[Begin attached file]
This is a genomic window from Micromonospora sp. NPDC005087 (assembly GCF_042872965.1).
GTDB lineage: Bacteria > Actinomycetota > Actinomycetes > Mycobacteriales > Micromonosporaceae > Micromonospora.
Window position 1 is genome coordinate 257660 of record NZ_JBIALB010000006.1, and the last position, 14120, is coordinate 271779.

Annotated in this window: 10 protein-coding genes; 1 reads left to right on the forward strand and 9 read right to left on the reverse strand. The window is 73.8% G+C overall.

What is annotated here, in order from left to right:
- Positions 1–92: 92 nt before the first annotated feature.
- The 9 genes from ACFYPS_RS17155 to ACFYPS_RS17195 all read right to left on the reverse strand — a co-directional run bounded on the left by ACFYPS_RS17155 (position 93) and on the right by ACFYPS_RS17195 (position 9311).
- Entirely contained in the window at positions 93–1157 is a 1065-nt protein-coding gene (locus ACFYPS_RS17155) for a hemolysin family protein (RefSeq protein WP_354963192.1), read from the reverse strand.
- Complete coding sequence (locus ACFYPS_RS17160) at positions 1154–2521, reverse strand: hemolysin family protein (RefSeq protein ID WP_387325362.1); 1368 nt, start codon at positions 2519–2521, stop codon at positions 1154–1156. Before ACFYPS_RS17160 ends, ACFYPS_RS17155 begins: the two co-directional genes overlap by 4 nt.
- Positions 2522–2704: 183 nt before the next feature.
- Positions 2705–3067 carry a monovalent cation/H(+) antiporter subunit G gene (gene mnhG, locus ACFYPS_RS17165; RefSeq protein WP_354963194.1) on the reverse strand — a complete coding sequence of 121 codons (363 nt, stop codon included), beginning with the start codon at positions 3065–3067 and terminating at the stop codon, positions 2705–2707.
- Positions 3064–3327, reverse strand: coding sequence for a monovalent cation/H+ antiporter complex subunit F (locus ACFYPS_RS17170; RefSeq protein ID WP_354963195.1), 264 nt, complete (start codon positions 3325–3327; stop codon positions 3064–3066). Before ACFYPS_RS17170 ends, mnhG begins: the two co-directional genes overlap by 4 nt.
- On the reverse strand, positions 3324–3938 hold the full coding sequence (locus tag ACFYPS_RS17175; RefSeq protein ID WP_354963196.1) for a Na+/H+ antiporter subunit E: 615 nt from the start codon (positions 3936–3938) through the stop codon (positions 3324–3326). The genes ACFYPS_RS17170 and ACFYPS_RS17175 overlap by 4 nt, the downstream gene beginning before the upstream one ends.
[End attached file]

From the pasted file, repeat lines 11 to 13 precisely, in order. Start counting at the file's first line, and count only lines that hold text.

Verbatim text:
- Positions 2705–3067 carry a monovalent cation/H(+) antiporter subunit G gene (gene mnhG, locus ACFYPS_RS17165; RefSeq protein WP_354963194.1) on the reverse strand — a complete coding sequence of 121 codons (363 nt, stop codon included), beginning with the start codon at positions 3065–3067 and terminating at the stop codon, positions 2705–2707.
- Positions 3064–3327, reverse strand: coding sequence for a monovalent cation/H+ antiporter complex subunit F (locus ACFYPS_RS17170; RefSeq protein ID WP_354963195.1), 264 nt, complete (start codon positions 3325–3327; stop codon positions 3064–3066). Before ACFYPS_RS17170 ends, mnhG begins: the two co-directional genes overlap by 4 nt.
- On the reverse strand, positions 3324–3938 hold the full coding sequence (locus tag ACFYPS_RS17175; RefSeq protein ID WP_354963196.1) for a Na+/H+ antiporter subunit E: 615 nt from the start codon (positions 3936–3938) through the stop codon (positions 3324–3326). The genes ACFYPS_RS17170 and ACFYPS_RS17175 overlap by 4 nt, the downstream gene beginning before the upstream one ends.